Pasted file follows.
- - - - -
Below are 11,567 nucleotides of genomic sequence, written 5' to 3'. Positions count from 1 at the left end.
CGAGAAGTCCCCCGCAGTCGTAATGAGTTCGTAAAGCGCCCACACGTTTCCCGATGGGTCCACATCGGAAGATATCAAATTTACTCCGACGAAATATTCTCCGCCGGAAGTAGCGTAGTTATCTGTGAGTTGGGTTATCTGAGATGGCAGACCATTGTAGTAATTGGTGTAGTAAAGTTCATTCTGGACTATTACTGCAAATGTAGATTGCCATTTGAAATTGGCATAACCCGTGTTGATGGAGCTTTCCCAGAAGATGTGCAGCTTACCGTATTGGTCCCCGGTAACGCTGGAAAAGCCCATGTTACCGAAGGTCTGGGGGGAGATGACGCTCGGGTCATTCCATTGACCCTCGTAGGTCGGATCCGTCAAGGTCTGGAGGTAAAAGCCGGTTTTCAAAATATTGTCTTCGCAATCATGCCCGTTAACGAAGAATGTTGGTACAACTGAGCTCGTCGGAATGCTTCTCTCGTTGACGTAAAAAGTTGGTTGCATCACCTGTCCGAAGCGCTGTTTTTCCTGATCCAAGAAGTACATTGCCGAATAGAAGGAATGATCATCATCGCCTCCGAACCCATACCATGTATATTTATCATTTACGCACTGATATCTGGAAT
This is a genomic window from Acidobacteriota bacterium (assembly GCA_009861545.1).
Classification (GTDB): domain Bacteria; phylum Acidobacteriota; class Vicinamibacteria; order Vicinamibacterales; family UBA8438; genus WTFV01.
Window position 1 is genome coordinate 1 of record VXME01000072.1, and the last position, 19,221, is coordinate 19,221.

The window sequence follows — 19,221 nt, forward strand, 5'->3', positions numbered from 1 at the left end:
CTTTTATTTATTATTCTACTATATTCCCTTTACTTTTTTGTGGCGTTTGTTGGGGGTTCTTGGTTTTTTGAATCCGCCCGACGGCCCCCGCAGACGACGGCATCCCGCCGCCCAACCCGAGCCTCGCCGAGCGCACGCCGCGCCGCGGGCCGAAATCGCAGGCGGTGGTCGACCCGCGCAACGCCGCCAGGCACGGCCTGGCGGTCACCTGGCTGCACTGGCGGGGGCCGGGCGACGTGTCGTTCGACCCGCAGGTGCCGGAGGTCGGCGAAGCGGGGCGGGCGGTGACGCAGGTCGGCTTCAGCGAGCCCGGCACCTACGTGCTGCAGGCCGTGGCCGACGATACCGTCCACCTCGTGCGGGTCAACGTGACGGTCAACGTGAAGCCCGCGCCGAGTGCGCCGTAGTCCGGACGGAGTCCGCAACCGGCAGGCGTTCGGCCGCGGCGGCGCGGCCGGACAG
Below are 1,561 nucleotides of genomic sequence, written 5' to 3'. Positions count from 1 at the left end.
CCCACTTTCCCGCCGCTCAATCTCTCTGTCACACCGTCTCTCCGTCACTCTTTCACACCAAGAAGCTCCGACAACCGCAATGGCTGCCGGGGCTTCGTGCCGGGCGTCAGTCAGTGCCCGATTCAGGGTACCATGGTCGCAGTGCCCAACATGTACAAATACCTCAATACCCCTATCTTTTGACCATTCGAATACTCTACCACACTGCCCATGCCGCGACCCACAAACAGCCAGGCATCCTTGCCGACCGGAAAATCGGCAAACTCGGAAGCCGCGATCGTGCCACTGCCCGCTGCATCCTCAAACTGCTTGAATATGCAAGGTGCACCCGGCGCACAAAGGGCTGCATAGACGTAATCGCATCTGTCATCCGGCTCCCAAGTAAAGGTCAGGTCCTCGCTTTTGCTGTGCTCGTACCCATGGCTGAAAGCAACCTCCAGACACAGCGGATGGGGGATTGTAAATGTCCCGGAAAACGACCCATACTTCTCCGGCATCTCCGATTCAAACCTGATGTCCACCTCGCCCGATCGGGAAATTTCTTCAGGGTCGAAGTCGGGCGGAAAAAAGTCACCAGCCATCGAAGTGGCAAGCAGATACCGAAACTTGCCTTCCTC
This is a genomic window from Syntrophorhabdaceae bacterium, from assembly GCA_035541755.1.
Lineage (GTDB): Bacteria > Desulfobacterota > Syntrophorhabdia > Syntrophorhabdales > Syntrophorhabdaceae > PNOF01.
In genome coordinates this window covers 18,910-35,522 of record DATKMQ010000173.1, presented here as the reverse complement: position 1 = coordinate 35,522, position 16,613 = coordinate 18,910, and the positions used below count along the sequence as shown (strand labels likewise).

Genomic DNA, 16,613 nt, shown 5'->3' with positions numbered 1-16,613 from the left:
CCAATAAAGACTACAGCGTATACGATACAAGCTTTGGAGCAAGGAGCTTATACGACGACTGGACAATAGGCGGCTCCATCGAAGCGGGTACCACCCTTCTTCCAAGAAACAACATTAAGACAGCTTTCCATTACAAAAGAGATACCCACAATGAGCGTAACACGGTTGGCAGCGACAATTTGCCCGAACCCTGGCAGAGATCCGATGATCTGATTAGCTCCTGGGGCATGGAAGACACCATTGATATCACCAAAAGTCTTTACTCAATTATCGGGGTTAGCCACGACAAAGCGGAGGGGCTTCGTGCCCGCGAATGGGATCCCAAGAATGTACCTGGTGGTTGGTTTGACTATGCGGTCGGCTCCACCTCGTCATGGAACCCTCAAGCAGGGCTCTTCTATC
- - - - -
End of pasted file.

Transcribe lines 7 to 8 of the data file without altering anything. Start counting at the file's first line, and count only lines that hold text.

CTTTTATTTATTATTCTACTATATTCCCTTTACTTTTTTGTGGCGTTTGTTGGGGGTTCTTGGTTTTTTGAATCCGCCCGACGGCCCCCGCAGACGACGGCATCCCGCCGCCCAACCCGAGCCTCGCCGAGCGCACGCCGCGCCGCGGGCCGAAATCGCAGGCGGTGGTCGACCCGCGCAACGCCGCCAGGCACGGCCTGGCGGTCACCTGGCTGCACTGGCGGGGGCCGGGCGACGTGTCGTTCGACCCGCAGGTGCCGGAGGTCGGCGAAGCGGGGCGGGCGGTGACGCAGGTCGGCTTCAGCGAGCCCGGCACCTACGTGCTGCAGGCCGTGGCCGACGATACCGTCCACCTCGTGCGGGTCAACGTGACGGTCAACGTGAAGCCCGCGCCGAGTGCGCCGTAGTCCGGACGGAGTCCGCAACCGGCAGGCGTTCGGCCGCGGCGGCGCGGCCGGACAG
Below are 1,561 nucleotides of genomic sequence, written 5' to 3'. Positions count from 1 at the left end.